Grow Your Own


In the garden, cranberries form an effective carpeting ground cover around blueberries and are happy in containers or window boxes. The tiny flowers of this evergreen are followed by red berries, which can be used in sauces, stuffing and as an accompaniment to barbecued meat. The evergreen foliage often turns bronze or red in winter. Cranberry juice is considered to be high in vitamins.



If you can grow rhododendrons or blueberries in your garden soil, cranberries should succeed. Otherwise, grow plants in pots, hanging containers or raised beds in ericaceous compost.

Water with rainwater, not ‘hard’ tap water. Compost should be moist at all times, not waterlogged and should never dry out. Peg down or bury long, trailing stems - these will root over time.

Feed during the growing season, if growth is poor with a little hoof and horn (15g per sq m) or sulphate of ammonia. Old beds can be revitalised by covering them with a 14mm (½in) layer of sharp sand in spring and working the sand down between the stems.

Using a test kit, check the pH regularly and add flowers of sulphur if the soil is becoming less acidic.

Propagation: peg down trailing stems from March to June, to encourage rooting.

Little pruning is required, other than to remove any excessively long and congested arching growth in early spring. Trim out straggly roots after harvesting.


Cranberries need organic, rich, moist to boggy acidic soils, ideally at pH 4.5, in an open, sunny site. Although they like constantly moist conditions, plants should sit above the water. 

Plant in garden soil, providing it is suitable. Alternatively, dig a trench 90cm (36in) wide by 30cm (12in) deep and line it with heavy duty polythene or pond liner, fill it with ericaceous compost for acid loving plants and soak with rainwater before planting or create a raised bed, 30cm (12in) deep.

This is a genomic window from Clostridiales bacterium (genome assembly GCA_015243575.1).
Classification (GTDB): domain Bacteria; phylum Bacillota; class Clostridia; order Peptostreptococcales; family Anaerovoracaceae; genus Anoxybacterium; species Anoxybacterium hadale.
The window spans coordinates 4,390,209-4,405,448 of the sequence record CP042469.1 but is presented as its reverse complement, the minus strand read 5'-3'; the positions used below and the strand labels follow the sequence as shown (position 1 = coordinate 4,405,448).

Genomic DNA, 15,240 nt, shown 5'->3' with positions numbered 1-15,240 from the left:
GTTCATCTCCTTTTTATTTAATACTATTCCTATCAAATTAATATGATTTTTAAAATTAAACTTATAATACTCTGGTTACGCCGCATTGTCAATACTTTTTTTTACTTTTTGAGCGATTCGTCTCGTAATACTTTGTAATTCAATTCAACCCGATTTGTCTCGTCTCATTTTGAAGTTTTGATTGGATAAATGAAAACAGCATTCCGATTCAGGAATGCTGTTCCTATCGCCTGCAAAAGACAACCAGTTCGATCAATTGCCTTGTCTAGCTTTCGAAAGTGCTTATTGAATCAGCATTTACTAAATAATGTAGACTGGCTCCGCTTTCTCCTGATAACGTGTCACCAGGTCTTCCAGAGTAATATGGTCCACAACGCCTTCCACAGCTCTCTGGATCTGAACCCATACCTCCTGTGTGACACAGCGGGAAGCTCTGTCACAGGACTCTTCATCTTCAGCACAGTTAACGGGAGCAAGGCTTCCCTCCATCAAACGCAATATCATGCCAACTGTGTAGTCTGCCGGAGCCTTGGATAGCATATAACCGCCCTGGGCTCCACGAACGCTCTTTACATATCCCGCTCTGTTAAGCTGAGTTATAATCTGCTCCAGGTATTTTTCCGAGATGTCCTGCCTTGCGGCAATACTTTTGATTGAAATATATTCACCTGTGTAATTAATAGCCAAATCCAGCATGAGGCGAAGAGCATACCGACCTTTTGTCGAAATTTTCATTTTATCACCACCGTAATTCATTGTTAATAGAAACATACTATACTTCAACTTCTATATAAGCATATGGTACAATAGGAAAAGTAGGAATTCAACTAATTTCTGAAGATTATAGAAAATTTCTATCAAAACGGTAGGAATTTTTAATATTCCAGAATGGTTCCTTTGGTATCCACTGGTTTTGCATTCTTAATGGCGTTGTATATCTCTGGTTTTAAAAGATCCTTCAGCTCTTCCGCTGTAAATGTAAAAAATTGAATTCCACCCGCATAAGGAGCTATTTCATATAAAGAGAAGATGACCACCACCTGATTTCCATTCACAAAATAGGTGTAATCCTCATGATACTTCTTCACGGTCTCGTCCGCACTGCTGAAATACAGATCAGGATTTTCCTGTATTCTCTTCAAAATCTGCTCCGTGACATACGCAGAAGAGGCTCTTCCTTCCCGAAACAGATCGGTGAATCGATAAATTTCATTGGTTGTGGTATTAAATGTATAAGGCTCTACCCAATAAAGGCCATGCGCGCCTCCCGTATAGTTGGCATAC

Plant at a spacing of 30cm (12in) in and between the rows in from October to December,  in mild spells in winter or in March and April.

They can also be grown in large, 30-37.5cm (12-15in) pots.

Common problems

Cranberries need an acid soil to thrive. If their leaves turn yellow and growth slows, then consider growing them in pots of ericaceous compost or acidifying the soil.


Birds: Birds, especially pigeons, can cause an array of problems including eating seedlings, buds, leaves, fruit and vegetables.

Remedy: Protect the plants from birds by covering them with netting or fleece. Scarecrows and bird-scaring mechanisms work for a while, but the most reliable method of protection is to cover plants with horticultural fleece or mesh.

More info on Birds


Plants fruit prolifically from the third year.

Harvest from late September to mid October, before the first frost, when fruits part easily from the stem.


Pilgrim:Ideal for container growing, fruits ripen from July to September.

Early Black:Early harvesting, small and deep red; ideal for sauces and for baking.

Redstar:Ideal for window boxes or containers, dark pink flowers are followed by bright red fruits.

Stevens:Mid season with large, red fruit.

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